AR technology means you don’t need to close your eyes to imagine how a product would look in your home. Instead, all you need to do is take your smartphone and launch any AR application. Then choose a product, look at your smartphone screen and you will immediately see the item as if it was right in front of you. You can move closer or further away, turn lights on or off, and change your viewing angle and it will still be there.
Consider a piece of art, which you would like to be in harmony with the rest of your room. Making a perfect choice is not that straightforward unless you have the picture in your hand. Now it’s simple. You can also see this via a demo of our AR application below.
Just choose an image and view it on the wall you want to put it on.
You can compare different artworks and change their location with your fingers to wherever you want them.
Want to change the light? Just switch the light on or off in the physical world. The image on your device will immediately reflect any changes in ambient illumination.
Now it’s time to choose a frame.
And that’s it! Before pressing the Buy Now button, all you need to do is also choose a new sofa to match the new artwork you’re going to place above it.
IKEA, following the release of iOS 11 in September, 2017 immediately rolled out its ARKit application. Now, nearly their whole collection of sofas, armchairs, coffee tables, and storage units are available as 3D models. Items can be rotated and moved around in any room so you can get an idea of the size of a piece of furniture relative to what's already in the room. However, at the time of writing, despite creating a huge range of 3D models, which can be moved or rotated freely to suit the customer, the user experience is still far from ideal.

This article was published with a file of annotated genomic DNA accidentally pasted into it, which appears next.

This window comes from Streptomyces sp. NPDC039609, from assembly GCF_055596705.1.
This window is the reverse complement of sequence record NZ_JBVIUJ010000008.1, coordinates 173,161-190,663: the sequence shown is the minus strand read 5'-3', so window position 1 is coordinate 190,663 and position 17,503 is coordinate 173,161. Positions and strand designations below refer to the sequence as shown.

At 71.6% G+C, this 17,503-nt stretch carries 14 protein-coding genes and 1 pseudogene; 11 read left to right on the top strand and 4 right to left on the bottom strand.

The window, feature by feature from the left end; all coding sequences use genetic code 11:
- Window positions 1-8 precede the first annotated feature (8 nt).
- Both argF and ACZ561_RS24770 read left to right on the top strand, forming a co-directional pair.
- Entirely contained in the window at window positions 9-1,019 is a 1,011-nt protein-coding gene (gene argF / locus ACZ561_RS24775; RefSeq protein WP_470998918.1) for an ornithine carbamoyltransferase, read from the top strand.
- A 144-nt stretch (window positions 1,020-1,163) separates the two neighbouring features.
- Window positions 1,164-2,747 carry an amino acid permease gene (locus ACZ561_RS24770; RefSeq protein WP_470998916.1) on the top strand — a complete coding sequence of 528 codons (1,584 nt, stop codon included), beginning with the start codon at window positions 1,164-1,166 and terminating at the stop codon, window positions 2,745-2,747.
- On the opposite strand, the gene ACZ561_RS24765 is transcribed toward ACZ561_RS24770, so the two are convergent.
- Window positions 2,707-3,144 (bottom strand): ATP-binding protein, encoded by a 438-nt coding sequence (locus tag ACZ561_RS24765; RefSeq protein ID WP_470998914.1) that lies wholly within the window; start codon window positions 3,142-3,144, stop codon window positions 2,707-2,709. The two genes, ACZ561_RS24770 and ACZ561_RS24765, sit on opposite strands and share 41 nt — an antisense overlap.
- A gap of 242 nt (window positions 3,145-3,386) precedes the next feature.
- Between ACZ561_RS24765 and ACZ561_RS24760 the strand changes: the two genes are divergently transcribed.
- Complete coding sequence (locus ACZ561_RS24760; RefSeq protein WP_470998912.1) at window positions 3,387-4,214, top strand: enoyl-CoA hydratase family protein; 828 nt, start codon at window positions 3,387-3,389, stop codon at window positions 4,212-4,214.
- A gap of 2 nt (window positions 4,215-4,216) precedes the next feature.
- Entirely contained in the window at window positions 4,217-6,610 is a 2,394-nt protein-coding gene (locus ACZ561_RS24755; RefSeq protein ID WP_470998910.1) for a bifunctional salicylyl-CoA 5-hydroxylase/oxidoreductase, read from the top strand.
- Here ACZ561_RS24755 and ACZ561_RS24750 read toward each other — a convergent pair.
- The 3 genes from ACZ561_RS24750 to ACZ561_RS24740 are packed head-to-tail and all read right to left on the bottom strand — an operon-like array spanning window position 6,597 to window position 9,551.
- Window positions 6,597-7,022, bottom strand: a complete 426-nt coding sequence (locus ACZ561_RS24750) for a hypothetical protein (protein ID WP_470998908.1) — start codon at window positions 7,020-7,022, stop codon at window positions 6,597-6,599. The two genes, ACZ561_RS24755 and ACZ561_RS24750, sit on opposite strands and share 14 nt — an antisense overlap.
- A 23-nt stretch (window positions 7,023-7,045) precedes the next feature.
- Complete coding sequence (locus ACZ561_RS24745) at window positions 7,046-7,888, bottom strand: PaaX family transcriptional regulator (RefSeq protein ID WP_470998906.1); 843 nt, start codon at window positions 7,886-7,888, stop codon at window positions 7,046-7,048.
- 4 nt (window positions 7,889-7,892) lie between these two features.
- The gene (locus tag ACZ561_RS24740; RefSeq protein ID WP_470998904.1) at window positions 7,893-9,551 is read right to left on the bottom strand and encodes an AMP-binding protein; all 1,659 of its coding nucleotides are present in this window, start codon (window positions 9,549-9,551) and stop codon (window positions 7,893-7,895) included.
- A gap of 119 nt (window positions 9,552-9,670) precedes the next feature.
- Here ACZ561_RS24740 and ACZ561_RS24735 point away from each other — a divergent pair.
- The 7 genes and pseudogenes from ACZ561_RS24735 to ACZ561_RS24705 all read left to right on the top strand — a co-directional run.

Less than two months later, Amazon added the AR Views featureto its mobile application. It allows the user to swipe through a menu of various categories including “living room,” “home décor,” “bedroom,” “kitchen,” “electronics,” and even “toys and games.” It is also possible to rotate any item, move it with a finger touch, or walk around it. Target too has taken a step toward augmented reality e-commerce and updated its mobile site with AR features.
Wayfair, which pioneered a mobile AR e-commerce application in June 2016, has gradually scaled the number of 3D SKUs available today to more than 40,000, making it one of the most impressive applications currently on the market. Another promising utilization of AR technology can be seen in Sephora’s updated AR beauty application. The Sephora Virtual Artist feature was developed in partnership with AR specialists, ModiFace, and allows users to scan in a 3D model of their face. The application then automatically detects the location of the user’s lips and eyes, allowing them to be shown a huge variety of different looks exactly as they would actually appear.